Initially I was thinking the first story on my shinny new web site should be something profound and amazing. Then I downgraded my expectations. Perhaps just a funny story would be good. You know, start slowly and build. Or perhaps something from scripture. You can’t go wrong there. I settled history!?
Over the last several years (getting to retirement age), I’ve been considering the concept of legacy. Having been a software engineer for over 35 years, one of things I realized is that whatever I do developing software is obsolete within 5 years. Oh, the code may stay around a bit longer, but it’s obsolete. I’m sure it falls in the “80/20 or 90/10” rule. The concepts will last longer, but even they fade into the fog of history in a relatively short time.
Software has been a wonderful career and has provided for me and my family. But it really doesn’t last in the long run. It’s not like building a structure that you expect to last 100s of years or more. It wouldn’t take much for most of the digital world to be lost. Just think of all of the pictures people take and then lose when their accounts expire or their phone dies.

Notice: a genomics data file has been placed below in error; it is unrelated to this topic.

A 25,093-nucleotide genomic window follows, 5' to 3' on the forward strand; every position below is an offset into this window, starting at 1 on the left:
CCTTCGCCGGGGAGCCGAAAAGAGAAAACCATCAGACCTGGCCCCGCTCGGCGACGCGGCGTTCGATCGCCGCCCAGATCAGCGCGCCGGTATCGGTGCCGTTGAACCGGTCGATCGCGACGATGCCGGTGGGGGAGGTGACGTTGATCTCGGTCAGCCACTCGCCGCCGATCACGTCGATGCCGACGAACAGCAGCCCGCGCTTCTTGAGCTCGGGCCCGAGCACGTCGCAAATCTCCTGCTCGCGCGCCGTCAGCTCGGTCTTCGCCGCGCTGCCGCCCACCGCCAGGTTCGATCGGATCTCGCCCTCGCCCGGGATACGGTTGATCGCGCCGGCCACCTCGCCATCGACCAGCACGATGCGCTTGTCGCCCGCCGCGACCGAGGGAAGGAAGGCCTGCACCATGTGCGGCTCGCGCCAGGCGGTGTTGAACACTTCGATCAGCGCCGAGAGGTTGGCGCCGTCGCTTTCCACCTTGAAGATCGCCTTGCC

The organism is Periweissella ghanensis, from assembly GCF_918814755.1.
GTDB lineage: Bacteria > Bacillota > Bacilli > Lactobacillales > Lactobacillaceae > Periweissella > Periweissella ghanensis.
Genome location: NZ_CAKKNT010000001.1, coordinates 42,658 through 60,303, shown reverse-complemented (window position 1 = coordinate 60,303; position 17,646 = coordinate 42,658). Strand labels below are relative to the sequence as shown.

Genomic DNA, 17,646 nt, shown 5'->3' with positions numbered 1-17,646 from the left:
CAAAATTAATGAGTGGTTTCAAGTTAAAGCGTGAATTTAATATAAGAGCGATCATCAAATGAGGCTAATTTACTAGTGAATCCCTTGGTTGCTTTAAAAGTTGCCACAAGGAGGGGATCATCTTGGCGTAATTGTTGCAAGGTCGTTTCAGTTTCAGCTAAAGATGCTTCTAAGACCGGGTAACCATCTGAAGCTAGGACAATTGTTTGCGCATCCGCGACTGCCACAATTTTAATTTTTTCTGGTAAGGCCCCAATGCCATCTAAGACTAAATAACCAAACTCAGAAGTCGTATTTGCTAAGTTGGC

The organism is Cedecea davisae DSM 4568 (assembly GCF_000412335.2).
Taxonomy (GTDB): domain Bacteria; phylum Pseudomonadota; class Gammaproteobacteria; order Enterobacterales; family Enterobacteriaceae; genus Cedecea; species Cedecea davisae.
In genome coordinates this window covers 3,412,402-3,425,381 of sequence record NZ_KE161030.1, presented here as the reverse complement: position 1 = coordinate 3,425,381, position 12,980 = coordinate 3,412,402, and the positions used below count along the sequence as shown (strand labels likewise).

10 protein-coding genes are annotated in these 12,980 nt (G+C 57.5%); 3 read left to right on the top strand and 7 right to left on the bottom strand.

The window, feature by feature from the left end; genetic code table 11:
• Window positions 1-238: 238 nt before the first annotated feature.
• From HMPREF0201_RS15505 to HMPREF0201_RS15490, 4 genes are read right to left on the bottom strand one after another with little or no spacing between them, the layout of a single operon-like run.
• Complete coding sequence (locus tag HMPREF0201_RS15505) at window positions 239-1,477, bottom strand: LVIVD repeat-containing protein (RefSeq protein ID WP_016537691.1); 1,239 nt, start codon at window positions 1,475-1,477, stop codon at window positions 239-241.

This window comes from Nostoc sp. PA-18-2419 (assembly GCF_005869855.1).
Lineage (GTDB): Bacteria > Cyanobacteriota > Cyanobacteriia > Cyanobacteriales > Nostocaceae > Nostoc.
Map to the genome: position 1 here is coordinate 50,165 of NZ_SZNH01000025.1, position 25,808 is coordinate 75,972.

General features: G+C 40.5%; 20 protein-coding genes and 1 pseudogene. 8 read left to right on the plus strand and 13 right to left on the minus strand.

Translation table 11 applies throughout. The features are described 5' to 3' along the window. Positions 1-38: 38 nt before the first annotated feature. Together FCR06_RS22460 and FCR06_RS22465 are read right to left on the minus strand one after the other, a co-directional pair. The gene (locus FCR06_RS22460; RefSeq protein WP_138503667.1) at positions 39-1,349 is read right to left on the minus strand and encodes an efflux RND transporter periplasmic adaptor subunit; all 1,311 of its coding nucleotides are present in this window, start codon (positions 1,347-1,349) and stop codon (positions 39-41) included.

Now that I’m retired, within 5 years my skills will be obsolete. The industry will move on, my company will move on, and my co-workers will hopefully have fond remembrances of working together.
So where do you find a legacy? It’s the same place it’s always been. It’s in your family, friends, students and the lives you’ve touched.
If you leave a good legacy, they will tell stories about growing up around you and the time you spent together. They will repeat the same phrases to their children that you told to them and they will remember the lessons you taught them. They will remember the help and kind words that you gave out.
If you leave a horrible legacy, they will remember the shouting and angry words. They will remember the drunk that they avoided and the abuse you dished out. They will pass the horrible legacy on to others.
But even these memories will not last. Think of all of the Christians that taught their children and their children’s children about Jesus. That is a great legacy. That is a worthy legacy. Their names are unknown. Their stories are not written anywhere. But we are part of that great legacy by teaching future generations about the saving grace of Jesus Christ. We are a part of the great story of God and his creation.
Take a look at the book “Epic” by John Eldredge. It’s a wonderful read.
I realized many years ago that I will not be famous. Not that I really desired to be. My legacy is not tied to my job, but tied to those around me.